Risk perception related to COVID-19 among the Iranian general population: An application of the extended parallel process model [post]

Leila Jahangiry, Fatemeh Bakhtari, Zahara Sohrabi, Parvin Reihani, Sirous Samei, Koen Ponnet, Ali Montazeri
2020 unpublished
Background: The novel coronavirus disease 2019 (COVID-19) has emerged as a major global public health challenge. This study aimed to investigate on how people perceive the COVID-19 outbreak using the components of the Extended Parallel Process Model (EPPM) and to find out how this might contribute to possible behavioral responses to the prevention and control of the disease.Methods: This cross-sectional study was conducted in Iran during March and April 2020. Participants were recruited via
more » ... ne applications using a number of platforms such as Telegram, WhatsApp, and Instagram asking people to take part in the study. To collect data an electronic self-designed questionnaire based on the EPPM was used in order to measure the risk perception (efficacy, defensive responses, perceived treat) related to the COVID-19. Descriptive statistics, chi-square, t-test and analysis of variance (ANOVA), were used to explore the data.Results: A total of 3,727 individuals with a mean age (SD) of 37.0 (11.1) years participated in the study. The results revealed significant differences in efficacy, defensive responses and perceived treat among different population groups particularly among those aged 60 and over. Women had significantly higher scores than men on some aspects such as self-efficacy, reactance, and avoidance but men had higher perceived susceptibility scores compared to women. Overall 56.4% of participants were engaged in danger control (preventive behavior) while the remaining 43.6% were engaged in fear control (non-preventive behavior) process.Conclusion: More than half of all participants motivated by danger control. This indicated that more than half of participants had high perceived efficacy (i.e., self-efficacy and response efficacy). Self-efficacy scores were significantly higher among participants who were older, female, single, lived in rural areas, and had good economic status. The results suggest that socioeconomic and demographic factors are the main determinants of the COVID-19 risk perception. Indeed, targeted interventions are essential for controlling the pandemic.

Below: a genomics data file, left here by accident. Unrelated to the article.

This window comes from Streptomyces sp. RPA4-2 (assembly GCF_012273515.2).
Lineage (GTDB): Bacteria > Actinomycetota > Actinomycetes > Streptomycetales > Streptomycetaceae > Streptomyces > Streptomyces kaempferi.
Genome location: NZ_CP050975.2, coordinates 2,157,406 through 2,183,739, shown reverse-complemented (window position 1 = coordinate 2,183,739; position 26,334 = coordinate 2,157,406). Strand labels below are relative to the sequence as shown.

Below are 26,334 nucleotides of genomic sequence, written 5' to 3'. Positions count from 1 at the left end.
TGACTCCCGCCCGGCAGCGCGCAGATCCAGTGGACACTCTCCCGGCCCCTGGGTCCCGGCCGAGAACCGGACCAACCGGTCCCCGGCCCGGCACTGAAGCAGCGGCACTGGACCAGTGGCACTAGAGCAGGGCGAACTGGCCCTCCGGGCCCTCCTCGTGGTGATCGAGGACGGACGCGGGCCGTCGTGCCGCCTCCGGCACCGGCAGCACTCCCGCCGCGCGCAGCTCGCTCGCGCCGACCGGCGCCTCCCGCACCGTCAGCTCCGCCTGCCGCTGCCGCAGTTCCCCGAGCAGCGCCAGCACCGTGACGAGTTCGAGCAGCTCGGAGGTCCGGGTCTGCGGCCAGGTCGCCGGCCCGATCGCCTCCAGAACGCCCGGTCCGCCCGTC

doi:10.21203/rs.3.rs-33493/v4 fatcat:jt7dn5uwgbenhmghpaniiktggq